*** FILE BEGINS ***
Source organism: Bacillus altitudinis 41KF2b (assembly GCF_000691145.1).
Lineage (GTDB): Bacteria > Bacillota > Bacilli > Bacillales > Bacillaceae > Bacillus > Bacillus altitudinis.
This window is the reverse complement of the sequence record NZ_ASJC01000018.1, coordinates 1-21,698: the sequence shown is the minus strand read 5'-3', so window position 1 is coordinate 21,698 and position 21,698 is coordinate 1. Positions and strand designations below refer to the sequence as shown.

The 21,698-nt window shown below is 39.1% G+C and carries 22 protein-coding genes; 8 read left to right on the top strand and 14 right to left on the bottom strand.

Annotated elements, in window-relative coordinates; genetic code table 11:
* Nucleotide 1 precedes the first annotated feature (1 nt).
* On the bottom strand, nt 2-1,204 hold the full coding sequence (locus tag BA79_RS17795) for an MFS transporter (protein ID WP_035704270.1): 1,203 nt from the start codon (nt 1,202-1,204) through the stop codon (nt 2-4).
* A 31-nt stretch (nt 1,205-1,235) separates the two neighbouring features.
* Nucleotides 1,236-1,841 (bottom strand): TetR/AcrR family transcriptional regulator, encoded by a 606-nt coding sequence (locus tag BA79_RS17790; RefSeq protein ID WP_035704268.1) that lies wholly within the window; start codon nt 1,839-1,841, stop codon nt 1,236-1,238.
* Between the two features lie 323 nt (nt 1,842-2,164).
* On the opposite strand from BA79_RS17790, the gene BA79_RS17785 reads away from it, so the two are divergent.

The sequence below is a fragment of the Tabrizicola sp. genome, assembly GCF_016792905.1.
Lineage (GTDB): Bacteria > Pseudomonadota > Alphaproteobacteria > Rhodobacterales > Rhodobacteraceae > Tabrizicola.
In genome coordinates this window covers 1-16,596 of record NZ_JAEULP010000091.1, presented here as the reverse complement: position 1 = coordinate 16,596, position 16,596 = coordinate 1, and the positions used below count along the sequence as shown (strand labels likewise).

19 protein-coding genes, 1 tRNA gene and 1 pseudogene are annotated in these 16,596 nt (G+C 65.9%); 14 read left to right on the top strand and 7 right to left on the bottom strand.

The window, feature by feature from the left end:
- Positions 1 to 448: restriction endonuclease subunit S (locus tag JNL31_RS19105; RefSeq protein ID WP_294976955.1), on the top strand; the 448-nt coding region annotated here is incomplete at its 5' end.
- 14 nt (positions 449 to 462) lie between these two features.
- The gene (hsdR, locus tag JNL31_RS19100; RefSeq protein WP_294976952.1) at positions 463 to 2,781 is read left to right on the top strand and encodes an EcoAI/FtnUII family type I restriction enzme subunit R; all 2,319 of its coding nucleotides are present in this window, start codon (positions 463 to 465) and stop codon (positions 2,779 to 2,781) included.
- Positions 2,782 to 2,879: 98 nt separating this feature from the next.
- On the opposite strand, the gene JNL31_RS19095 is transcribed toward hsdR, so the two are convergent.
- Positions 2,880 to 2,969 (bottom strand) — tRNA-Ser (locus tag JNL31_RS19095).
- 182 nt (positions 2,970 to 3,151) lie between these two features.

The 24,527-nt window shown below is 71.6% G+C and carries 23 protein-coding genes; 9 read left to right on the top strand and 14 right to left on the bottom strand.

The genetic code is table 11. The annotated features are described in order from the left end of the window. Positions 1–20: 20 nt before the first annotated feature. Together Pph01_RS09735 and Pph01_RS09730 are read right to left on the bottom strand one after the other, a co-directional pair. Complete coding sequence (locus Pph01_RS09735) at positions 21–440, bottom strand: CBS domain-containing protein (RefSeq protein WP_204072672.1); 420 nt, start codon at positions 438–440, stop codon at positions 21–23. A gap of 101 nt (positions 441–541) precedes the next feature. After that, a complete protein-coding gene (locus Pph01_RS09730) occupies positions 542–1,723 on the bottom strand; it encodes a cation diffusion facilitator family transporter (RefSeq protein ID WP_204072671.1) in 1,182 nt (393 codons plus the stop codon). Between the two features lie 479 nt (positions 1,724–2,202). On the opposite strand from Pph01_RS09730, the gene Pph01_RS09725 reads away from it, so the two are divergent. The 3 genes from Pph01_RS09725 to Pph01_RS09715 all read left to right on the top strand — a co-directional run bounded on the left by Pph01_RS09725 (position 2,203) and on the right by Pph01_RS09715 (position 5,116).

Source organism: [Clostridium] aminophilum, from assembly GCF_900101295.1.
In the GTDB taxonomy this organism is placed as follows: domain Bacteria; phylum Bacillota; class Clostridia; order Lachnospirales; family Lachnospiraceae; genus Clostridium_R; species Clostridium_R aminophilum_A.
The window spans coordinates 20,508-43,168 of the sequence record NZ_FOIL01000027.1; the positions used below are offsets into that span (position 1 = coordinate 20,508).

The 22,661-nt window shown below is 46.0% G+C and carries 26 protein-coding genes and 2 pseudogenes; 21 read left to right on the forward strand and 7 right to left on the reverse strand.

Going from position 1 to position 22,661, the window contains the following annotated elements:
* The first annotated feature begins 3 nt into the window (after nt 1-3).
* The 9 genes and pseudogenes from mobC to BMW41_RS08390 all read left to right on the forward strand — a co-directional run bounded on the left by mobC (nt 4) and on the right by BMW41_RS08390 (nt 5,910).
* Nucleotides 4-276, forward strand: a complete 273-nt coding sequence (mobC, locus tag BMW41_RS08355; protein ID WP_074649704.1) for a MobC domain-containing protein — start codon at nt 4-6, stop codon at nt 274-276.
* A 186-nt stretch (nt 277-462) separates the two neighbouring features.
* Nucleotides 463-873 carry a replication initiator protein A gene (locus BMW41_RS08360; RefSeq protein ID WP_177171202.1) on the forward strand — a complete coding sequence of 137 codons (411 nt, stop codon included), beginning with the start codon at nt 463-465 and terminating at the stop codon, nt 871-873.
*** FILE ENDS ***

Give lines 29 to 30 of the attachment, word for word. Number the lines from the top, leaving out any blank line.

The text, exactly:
The 22,661-nt window shown below is 46.0% G+C and carries 26 protein-coding genes and 2 pseudogenes; 21 read left to right on the forward strand and 7 right to left on the reverse strand.

Going from position 1 to position 22,661, the window contains the following annotated elements: